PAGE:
MotoGP continues its expansion eastwards. After adding Hungary to the calendar this year, Dorna announced that it has struck a deal with the Bulgarian Motorcycling Federation to stage a round of the series from 2012 onwards. The deal would see Bulgaria host the round for five years at first, and was struck in conjunction with a TV deal for the terrestrial broadcaster BNT to air the 2009 season of MotoGP. No details of which, if any, track the series would run at were released, but the series would visit with all three classes, MotoGP, 125s and the new Moto2 class.
While any expansion of interest in MotoGP must be welcomed, the experience with the Hungarian round must surely act as a salutary lesson. Uncertainty continues to cloud the Hungarian round of MotoGP, with disputes continuing between the Hungarian authorities and the Spanish construction company over both who is to blame for delays in the construction of the brand new Balatonring circuit, and the current status of the project.
The difference, though, is that Hungary was awarded the race at very short notice. The Balatonring round was announced only a year before the race was due to start, a hard enough task in even the most ruthlessly efficient countries. But despite having three years to prepare, the job could be even more difficult in Bulgaria. The former Eastern Bloc country is currently being threatened with a subsidy stop from the European Union, after continually failing to tackle the corruption that is rife throughout all levels of Bulgarian politics. Unlike Hungary, which is relatively well run for a former Soviet satellite state, there is little sense that things are likely to improve in the short term, and so however desirable more races in Eastern Europe may be, question marks remain over the feasibility of the project.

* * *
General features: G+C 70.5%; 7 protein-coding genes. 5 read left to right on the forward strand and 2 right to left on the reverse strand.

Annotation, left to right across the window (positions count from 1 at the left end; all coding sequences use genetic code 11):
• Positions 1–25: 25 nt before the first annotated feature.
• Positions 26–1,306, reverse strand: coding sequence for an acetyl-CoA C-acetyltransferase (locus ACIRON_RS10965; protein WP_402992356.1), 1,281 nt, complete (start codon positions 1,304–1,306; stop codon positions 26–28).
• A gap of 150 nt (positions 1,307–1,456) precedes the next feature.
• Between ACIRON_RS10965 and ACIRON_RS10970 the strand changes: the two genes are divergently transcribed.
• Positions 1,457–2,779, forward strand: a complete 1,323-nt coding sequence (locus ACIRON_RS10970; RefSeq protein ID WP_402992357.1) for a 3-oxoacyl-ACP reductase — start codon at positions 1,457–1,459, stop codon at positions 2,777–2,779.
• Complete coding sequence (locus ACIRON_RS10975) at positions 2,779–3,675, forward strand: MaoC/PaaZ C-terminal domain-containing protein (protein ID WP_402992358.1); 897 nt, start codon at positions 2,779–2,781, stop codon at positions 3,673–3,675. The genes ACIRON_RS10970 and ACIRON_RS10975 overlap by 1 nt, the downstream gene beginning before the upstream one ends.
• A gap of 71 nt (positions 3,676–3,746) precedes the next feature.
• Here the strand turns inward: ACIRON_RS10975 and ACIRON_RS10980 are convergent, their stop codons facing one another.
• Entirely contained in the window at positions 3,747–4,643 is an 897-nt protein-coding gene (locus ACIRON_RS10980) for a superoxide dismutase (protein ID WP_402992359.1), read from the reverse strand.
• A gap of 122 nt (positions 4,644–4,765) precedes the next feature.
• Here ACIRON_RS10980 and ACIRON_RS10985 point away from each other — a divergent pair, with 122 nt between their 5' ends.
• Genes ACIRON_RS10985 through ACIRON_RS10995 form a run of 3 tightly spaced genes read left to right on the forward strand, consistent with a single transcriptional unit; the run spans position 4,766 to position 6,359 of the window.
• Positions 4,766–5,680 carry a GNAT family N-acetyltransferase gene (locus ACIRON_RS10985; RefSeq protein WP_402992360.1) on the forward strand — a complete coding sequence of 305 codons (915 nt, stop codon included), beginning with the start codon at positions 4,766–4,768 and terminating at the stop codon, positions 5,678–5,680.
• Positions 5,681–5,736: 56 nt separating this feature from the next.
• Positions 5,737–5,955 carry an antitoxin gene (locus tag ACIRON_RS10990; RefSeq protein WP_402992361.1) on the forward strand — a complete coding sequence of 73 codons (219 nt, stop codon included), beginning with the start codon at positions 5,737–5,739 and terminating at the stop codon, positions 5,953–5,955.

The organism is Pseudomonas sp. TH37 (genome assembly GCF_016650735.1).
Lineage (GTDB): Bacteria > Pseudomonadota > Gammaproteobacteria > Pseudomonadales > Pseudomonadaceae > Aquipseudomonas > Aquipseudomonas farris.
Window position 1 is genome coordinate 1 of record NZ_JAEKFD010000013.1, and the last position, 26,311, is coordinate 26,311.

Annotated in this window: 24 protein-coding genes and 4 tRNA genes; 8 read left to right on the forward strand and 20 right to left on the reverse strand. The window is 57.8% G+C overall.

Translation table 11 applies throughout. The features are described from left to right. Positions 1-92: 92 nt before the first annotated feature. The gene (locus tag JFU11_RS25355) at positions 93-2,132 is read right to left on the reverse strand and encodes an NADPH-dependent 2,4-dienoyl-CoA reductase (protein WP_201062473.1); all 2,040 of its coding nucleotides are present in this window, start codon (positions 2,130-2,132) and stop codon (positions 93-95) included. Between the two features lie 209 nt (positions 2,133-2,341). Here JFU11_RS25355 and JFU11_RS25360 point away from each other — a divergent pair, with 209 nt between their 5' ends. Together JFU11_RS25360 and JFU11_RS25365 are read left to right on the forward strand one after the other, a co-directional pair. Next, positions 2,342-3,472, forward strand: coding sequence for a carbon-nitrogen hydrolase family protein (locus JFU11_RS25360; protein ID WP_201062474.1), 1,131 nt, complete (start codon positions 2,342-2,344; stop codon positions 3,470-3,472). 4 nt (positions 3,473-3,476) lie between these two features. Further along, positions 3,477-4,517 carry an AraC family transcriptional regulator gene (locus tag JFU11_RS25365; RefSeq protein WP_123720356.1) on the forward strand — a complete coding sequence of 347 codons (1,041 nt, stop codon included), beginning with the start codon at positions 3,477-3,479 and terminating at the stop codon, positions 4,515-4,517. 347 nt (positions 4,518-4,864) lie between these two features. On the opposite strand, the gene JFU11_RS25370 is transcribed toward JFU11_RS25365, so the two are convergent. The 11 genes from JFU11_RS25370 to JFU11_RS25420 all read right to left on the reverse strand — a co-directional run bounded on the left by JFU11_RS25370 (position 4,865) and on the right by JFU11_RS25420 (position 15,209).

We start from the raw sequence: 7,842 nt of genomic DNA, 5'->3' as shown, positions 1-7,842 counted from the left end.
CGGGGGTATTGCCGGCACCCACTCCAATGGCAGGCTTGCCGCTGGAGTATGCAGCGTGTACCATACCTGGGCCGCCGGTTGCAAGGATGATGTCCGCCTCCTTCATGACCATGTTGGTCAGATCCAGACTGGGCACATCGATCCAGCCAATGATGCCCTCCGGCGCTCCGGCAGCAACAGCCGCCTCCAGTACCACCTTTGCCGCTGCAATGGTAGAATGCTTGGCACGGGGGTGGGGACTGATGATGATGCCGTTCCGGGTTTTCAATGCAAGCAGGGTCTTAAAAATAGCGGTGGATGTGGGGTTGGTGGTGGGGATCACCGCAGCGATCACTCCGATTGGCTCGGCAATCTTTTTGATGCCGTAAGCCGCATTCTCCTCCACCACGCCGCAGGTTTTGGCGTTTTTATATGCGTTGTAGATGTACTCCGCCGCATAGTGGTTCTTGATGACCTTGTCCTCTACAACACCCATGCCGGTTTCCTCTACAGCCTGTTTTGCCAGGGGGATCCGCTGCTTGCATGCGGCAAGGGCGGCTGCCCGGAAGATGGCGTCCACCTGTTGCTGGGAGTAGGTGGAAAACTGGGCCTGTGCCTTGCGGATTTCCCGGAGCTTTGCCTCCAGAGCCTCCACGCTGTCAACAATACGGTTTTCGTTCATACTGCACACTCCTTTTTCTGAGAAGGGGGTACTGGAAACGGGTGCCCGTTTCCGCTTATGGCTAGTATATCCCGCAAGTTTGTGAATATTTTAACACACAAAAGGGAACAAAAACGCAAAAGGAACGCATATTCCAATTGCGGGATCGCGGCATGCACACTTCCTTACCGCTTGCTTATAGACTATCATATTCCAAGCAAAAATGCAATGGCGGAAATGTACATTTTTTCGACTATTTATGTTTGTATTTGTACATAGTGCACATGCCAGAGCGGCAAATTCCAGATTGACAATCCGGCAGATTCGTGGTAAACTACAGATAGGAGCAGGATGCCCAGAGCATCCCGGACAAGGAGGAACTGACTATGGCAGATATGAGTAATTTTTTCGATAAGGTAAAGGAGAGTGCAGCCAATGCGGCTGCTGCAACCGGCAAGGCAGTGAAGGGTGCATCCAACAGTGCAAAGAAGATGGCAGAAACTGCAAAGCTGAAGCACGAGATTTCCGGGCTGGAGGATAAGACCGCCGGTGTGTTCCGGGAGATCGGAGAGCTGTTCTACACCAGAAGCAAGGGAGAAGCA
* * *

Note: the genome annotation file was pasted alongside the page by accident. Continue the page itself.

But Bulgaria isn't the only target that Dorna has in its sights. Rumors also persist of further expansion even further east. Both Bernie Ecclestone, boss of Formula 1, and Carmelo Ezpeleta, the head of Dorna, have expressed their enthusiasm for a race to be held in Russia. Up until the onset of the global financial crisis, that looked very possible. But with the collapse of oil and gas prices, Russia has seen its income slashed, and at the moment, staving off internal unrest is higher up the local agenda than hosting prestigious racing series.